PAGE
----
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Discussion group led to trail-blazing book

Wise Choices Beyond Midlife, Women Mapping the Journey Ahead, by Lucy Scott, Ph.D., with Kerstin Joslyn Schremp, Ph.D., Betty Soldz, BSW, and Barbara Weiss, MSW. (Papier Mache, $13.95.)

On the telephone, Lucy Scott said, "Women have strong opinions about what is true about them and what is not true. They don't need to be swept along to fit the way other people think they should live their lives."

"We first came together," write the authors, "as a group of eight women over 60 to talk about making our way through aging. Our intention was to meet six times, discuss Betty Friedan's book The Fountain of Age, and then go our separate ways."

They found, however, that some of the women did not like what Friedan was saying about elder women. They explored further and continued to meet. What was meant to be a discussion group took on a life of its own, stretched into two years and became a new book.

Four of the women collaborated and wrote Wise Choices. They are professionals in gerontology, psychology, education and sociology.

Despite the fact that the generic label for "the elderly" spans 30-plus years of life, women over 60 are often described as if one size fits all. In fact, we become less like each other as we age.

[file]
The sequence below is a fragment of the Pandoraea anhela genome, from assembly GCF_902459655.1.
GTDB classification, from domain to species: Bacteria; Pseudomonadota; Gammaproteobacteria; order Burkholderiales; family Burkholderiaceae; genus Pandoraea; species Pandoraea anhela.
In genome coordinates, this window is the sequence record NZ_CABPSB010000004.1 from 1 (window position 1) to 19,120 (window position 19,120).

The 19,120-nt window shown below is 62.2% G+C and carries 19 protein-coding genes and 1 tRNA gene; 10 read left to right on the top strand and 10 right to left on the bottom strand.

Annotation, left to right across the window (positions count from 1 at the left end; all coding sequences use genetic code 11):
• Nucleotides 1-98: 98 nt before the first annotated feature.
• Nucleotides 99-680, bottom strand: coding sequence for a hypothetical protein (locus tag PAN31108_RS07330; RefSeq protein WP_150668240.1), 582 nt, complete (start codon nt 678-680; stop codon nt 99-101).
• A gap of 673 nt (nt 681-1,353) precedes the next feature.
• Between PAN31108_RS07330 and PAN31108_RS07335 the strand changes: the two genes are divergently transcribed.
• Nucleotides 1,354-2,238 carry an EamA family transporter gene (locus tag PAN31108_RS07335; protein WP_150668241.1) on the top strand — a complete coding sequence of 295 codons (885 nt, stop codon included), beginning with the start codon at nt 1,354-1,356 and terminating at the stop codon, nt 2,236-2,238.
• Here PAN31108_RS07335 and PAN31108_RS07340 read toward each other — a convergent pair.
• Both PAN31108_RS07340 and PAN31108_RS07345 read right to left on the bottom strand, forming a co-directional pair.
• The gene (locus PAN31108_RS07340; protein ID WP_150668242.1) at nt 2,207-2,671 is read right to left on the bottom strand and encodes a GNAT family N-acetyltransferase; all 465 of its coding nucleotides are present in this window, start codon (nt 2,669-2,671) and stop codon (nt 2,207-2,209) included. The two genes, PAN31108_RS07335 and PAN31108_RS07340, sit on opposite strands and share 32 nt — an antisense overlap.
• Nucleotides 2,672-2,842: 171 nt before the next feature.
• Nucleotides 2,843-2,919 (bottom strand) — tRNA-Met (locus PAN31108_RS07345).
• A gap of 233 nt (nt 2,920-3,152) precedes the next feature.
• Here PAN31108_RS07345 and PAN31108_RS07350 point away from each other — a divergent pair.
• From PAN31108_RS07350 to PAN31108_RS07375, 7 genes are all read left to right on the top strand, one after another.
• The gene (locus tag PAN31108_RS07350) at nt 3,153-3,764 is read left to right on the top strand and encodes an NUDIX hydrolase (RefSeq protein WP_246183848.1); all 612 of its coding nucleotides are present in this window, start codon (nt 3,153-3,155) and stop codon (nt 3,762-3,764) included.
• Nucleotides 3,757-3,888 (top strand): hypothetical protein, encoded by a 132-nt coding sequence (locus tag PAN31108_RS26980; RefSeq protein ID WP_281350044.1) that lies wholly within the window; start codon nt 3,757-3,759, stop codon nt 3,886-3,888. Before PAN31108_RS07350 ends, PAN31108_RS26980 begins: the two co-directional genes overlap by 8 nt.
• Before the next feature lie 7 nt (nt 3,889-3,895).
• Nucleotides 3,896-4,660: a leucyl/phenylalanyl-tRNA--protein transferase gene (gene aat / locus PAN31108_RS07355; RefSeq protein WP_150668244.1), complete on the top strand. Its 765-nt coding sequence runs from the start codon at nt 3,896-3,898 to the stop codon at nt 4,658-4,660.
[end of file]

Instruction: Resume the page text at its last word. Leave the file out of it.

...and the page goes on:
Women have always been good at change. "We have mothered hippies," write the authors, "baby boomers, Yuppies and stepchildren; divorced and married; returned to school; entered and re-entered the work force; retired and become widows and grandmothers. Now, old age appears to be yet another life stage demanding that we regroup once again for the life we have left to live."

"In 1900, when my mother was born," writes one of the authors, "life expectancy for women was 48 years. Women barely lived long enough to see their children leave home."

Now, 24-million are older than 60 and greatly outnumber men in this age group. More than 9-million older Americans live alone and 78 percent are women.

Wise Choices offers guidelines for taking care of ourselves. It includes practical ideas, resources and suggestions for seven vital questions.

What can I do to prevent or manage health problems?

How can I support myself with an adequate income?

What are my choices about where I live?

How can I spend my time in a meaningful way?

How can I manage caretaking for those I care about?

How can I get care for myself if I need it?

How can I prepare for dying and death?

A well-written chapter on retirement emphasizes searching for ways to enrich, fulfill and create satisfaction in the last decades of life.

The chapter on health discusses briefly and simply the diseases of aging such as osteoporosis, depression, arthritis, cancer, smoking. (Only 5 percent of those between 65 and 85 suffer from Alzheimer's disease. We all fear nursing homes, but 50 percent of those over 85 live independently.)

Caregiving is examined with guides on legal problems, making decisions on facilities, interviewing home health workers.

Housing concerns include living alone (most older people do), how to interview retirement and nursing homes for a spouse, reverse mortgages, shared housing and so on. There are sample forms to help in coming to decisions.

The chapter on money also offers forms to help evaluate your position.

This book is a road map into new territory with sensible, step-by-step information. There is a valuable resource list and the bibliography is extensive.

_ You can write to Niela Eliason c/o Seniority, the Times, P.O. Box 1121, St. Petersburg, FL 33731.

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